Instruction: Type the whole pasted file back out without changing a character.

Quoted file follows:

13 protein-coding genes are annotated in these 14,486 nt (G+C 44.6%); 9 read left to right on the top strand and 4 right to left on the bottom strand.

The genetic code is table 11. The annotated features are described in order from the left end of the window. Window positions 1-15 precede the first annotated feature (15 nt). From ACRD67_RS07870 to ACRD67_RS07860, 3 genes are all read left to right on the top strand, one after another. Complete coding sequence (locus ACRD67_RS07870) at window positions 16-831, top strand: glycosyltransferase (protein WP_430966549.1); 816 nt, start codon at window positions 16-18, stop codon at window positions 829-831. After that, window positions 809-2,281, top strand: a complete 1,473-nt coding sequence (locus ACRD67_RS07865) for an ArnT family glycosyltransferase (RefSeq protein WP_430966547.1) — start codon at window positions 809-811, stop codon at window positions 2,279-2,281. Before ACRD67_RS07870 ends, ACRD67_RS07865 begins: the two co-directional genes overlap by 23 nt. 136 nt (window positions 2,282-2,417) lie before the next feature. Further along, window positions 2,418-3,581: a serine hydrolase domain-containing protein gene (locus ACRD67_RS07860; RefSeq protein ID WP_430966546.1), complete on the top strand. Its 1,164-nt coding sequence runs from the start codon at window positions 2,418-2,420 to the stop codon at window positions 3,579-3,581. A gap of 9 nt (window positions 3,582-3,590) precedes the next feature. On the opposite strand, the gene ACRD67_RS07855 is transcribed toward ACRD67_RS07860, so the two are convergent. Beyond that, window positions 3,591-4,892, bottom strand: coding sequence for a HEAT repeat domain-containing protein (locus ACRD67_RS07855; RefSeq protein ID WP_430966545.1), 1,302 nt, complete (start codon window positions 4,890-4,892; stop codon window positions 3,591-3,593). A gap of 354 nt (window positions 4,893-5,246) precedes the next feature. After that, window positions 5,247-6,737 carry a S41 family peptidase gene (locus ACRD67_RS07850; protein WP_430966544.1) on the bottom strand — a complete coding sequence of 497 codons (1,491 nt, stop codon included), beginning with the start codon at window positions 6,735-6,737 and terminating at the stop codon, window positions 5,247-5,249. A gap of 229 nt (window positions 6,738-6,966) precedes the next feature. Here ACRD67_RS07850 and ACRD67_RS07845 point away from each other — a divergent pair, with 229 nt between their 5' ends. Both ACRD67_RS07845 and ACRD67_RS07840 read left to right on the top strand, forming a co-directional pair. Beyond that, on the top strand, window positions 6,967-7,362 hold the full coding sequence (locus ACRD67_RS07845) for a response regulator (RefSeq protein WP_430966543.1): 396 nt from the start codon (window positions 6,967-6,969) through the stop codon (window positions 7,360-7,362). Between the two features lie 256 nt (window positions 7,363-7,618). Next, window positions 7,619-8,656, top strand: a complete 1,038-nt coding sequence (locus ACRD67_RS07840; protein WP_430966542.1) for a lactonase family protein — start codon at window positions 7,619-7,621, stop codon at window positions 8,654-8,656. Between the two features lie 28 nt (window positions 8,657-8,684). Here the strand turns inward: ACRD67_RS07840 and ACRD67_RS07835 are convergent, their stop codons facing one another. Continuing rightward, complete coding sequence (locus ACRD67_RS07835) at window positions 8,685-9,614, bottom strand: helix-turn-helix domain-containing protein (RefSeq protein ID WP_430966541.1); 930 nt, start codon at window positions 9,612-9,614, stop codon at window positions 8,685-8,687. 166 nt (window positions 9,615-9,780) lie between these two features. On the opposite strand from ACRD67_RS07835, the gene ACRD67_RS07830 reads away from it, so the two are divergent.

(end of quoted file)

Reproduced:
13 protein-coding genes are annotated in these 14,486 nt (G+C 44.6%); 9 read left to right on the top strand and 4 right to left on the bottom strand.

The genetic code is table 11. The annotated features are described in order from the left end of the window. Window positions 1-15 precede the first annotated feature (15 nt). From ACRD67_RS07870 to ACRD67_RS07860, 3 genes are all read left to right on the top strand, one after another. Complete coding sequence (locus ACRD67_RS07870) at window positions 16-831, top strand: glycosyltransferase (protein WP_430966549.1); 816 nt, start codon at window positions 16-18, stop codon at window positions 829-831. After that, window positions 809-2,281, top strand: a complete 1,473-nt coding sequence (locus ACRD67_RS07865) for an ArnT family glycosyltransferase (RefSeq protein WP_430966547.1) — start codon at window positions 809-811, stop codon at window positions 2,279-2,281. Before ACRD67_RS07870 ends, ACRD67_RS07865 begins: the two co-directional genes overlap by 23 nt. 136 nt (window positions 2,282-2,417) lie before the next feature. Further along, window positions 2,418-3,581: a serine hydrolase domain-containing protein gene (locus ACRD67_RS07860; RefSeq protein ID WP_430966546.1), complete on the top strand. Its 1,164-nt coding sequence runs from the start codon at window positions 2,418-2,420 to the stop codon at window positions 3,579-3,581. A gap of 9 nt (window positions 3,582-3,590) precedes the next feature. On the opposite strand, the gene ACRD67_RS07855 is transcribed toward ACRD67_RS07860, so the two are convergent. Beyond that, window positions 3,591-4,892, bottom strand: coding sequence for a HEAT repeat domain-containing protein (locus ACRD67_RS07855; RefSeq protein ID WP_430966545.1), 1,302 nt, complete (start codon window positions 4,890-4,892; stop codon window positions 3,591-3,593). A gap of 354 nt (window positions 4,893-5,246) precedes the next feature. After that, window positions 5,247-6,737 carry a S41 family peptidase gene (locus ACRD67_RS07850; protein WP_430966544.1) on the bottom strand — a complete coding sequence of 497 codons (1,491 nt, stop codon included), beginning with the start codon at window positions 6,735-6,737 and terminating at the stop codon, window positions 5,247-5,249. A gap of 229 nt (window positions 6,738-6,966) precedes the next feature. Here ACRD67_RS07850 and ACRD67_RS07845 point away from each other — a divergent pair, with 229 nt between their 5' ends. Both ACRD67_RS07845 and ACRD67_RS07840 read left to right on the top strand, forming a co-directional pair. Beyond that, on the top strand, window positions 6,967-7,362 hold the full coding sequence (locus ACRD67_RS07845) for a response regulator (RefSeq protein WP_430966543.1): 396 nt from the start codon (window positions 6,967-6,969) through the stop codon (window positions 7,360-7,362). Between the two features lie 256 nt (window positions 7,363-7,618). Next, window positions 7,619-8,656, top strand: a complete 1,038-nt coding sequence (locus ACRD67_RS07840; protein WP_430966542.1) for a lactonase family protein — start codon at window positions 7,619-7,621, stop codon at window positions 8,654-8,656. Between the two features lie 28 nt (window positions 8,657-8,684). Here the strand turns inward: ACRD67_RS07840 and ACRD67_RS07835 are convergent, their stop codons facing one another. Continuing rightward, complete coding sequence (locus ACRD67_RS07835) at window positions 8,685-9,614, bottom strand: helix-turn-helix domain-containing protein (RefSeq protein ID WP_430966541.1); 930 nt, start codon at window positions 9,612-9,614, stop codon at window positions 8,685-8,687. 166 nt (window positions 9,615-9,780) lie between these two features. On the opposite strand from ACRD67_RS07835, the gene ACRD67_RS07830 reads away from it, so the two are divergent.